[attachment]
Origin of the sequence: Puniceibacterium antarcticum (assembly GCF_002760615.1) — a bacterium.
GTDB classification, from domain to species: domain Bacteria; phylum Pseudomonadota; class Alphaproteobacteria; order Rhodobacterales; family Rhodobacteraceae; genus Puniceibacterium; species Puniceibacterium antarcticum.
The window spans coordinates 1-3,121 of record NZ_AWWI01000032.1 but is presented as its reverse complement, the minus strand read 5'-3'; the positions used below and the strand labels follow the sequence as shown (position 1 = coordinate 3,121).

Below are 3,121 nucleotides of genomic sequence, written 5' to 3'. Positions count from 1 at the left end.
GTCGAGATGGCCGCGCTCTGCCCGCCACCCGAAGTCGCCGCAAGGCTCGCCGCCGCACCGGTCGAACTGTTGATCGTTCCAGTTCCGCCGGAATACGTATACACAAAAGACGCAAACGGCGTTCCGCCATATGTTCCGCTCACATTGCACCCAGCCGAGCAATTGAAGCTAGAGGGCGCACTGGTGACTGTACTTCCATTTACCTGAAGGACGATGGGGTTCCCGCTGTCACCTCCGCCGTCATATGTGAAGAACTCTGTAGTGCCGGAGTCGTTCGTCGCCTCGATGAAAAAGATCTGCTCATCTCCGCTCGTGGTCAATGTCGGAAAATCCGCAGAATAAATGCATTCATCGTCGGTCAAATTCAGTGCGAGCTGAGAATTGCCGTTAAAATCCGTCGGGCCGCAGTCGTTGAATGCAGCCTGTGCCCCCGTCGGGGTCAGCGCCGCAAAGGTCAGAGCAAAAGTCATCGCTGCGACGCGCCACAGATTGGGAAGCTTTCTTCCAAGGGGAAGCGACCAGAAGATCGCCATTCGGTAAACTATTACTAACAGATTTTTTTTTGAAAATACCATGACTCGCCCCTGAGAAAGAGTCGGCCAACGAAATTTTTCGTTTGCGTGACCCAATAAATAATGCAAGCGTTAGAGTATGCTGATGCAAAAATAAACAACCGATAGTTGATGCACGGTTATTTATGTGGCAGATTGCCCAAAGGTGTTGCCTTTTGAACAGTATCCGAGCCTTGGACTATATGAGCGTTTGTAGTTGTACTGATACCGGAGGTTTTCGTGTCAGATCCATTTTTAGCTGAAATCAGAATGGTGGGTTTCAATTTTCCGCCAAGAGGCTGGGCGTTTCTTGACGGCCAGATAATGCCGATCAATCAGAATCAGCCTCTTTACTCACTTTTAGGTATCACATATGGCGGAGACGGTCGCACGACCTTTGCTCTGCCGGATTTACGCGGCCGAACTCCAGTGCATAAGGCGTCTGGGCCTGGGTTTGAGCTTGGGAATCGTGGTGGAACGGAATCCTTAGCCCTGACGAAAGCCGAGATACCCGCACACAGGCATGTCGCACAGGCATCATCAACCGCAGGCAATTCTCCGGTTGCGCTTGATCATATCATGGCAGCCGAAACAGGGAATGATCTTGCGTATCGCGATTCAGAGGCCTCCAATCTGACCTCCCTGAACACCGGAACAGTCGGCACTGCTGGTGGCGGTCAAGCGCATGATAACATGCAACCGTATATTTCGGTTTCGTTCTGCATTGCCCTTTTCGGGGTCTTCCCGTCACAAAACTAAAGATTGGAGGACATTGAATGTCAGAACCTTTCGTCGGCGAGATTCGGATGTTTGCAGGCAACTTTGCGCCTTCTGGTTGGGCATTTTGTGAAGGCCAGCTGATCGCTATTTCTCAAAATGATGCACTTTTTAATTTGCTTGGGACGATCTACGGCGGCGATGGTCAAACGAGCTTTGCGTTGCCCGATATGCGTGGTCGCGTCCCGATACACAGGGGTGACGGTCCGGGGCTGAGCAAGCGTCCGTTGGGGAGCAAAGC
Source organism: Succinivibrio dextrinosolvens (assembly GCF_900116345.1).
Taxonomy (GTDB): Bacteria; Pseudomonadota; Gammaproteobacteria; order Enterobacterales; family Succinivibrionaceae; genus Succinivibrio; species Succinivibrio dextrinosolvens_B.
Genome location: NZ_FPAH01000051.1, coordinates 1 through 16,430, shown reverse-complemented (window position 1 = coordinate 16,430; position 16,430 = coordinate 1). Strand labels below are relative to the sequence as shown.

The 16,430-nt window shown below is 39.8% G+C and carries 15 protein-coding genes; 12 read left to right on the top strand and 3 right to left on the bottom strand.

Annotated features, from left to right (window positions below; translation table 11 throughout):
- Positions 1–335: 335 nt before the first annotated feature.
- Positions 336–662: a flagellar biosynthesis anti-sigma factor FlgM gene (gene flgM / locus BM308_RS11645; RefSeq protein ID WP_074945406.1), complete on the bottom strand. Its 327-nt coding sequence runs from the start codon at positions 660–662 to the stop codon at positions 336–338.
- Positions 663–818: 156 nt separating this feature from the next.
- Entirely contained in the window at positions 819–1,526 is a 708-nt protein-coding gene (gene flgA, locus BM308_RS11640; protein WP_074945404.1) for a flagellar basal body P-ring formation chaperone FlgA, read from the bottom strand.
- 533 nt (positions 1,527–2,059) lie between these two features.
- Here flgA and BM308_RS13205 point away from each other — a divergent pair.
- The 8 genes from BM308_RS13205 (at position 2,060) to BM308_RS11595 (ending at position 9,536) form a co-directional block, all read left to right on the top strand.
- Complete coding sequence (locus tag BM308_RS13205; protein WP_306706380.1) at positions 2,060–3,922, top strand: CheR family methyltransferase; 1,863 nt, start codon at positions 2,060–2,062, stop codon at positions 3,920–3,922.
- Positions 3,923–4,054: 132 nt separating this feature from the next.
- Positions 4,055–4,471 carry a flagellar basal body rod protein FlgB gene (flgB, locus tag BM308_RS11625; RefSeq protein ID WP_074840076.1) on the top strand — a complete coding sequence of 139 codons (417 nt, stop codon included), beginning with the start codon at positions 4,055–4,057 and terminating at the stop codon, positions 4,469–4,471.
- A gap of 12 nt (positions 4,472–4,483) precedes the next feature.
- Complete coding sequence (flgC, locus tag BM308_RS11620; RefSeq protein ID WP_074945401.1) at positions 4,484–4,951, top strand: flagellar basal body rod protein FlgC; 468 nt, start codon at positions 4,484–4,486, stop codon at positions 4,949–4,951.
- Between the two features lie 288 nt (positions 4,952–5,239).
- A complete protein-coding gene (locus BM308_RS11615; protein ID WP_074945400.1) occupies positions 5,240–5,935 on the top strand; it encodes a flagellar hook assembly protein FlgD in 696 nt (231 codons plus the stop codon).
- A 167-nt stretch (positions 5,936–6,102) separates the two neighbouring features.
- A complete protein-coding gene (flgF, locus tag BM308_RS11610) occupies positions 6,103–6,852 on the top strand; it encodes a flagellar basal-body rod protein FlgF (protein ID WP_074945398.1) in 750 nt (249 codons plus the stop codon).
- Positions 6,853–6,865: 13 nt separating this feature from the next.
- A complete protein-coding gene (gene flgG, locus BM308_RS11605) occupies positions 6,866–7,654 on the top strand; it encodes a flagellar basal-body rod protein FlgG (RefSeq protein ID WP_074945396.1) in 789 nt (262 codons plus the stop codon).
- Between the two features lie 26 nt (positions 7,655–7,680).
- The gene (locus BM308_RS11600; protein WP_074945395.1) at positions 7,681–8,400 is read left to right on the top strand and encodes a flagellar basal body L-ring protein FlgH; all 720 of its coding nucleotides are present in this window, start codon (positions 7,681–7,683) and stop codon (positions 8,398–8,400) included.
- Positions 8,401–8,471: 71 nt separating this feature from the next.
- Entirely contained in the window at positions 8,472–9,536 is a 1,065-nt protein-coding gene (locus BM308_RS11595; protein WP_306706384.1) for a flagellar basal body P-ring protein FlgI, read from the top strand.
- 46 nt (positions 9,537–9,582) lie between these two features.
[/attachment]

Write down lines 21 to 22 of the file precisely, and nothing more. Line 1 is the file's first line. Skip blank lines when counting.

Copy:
- A gap of 12 nt (positions 4,472–4,483) precedes the next feature.
- Complete coding sequence (flgC, locus tag BM308_RS11620; RefSeq protein ID WP_074945401.1) at positions 4,484–4,951, top strand: flagellar basal body rod protein FlgC; 468 nt, start codon at positions 4,484–4,486, stop codon at positions 4,949–4,951.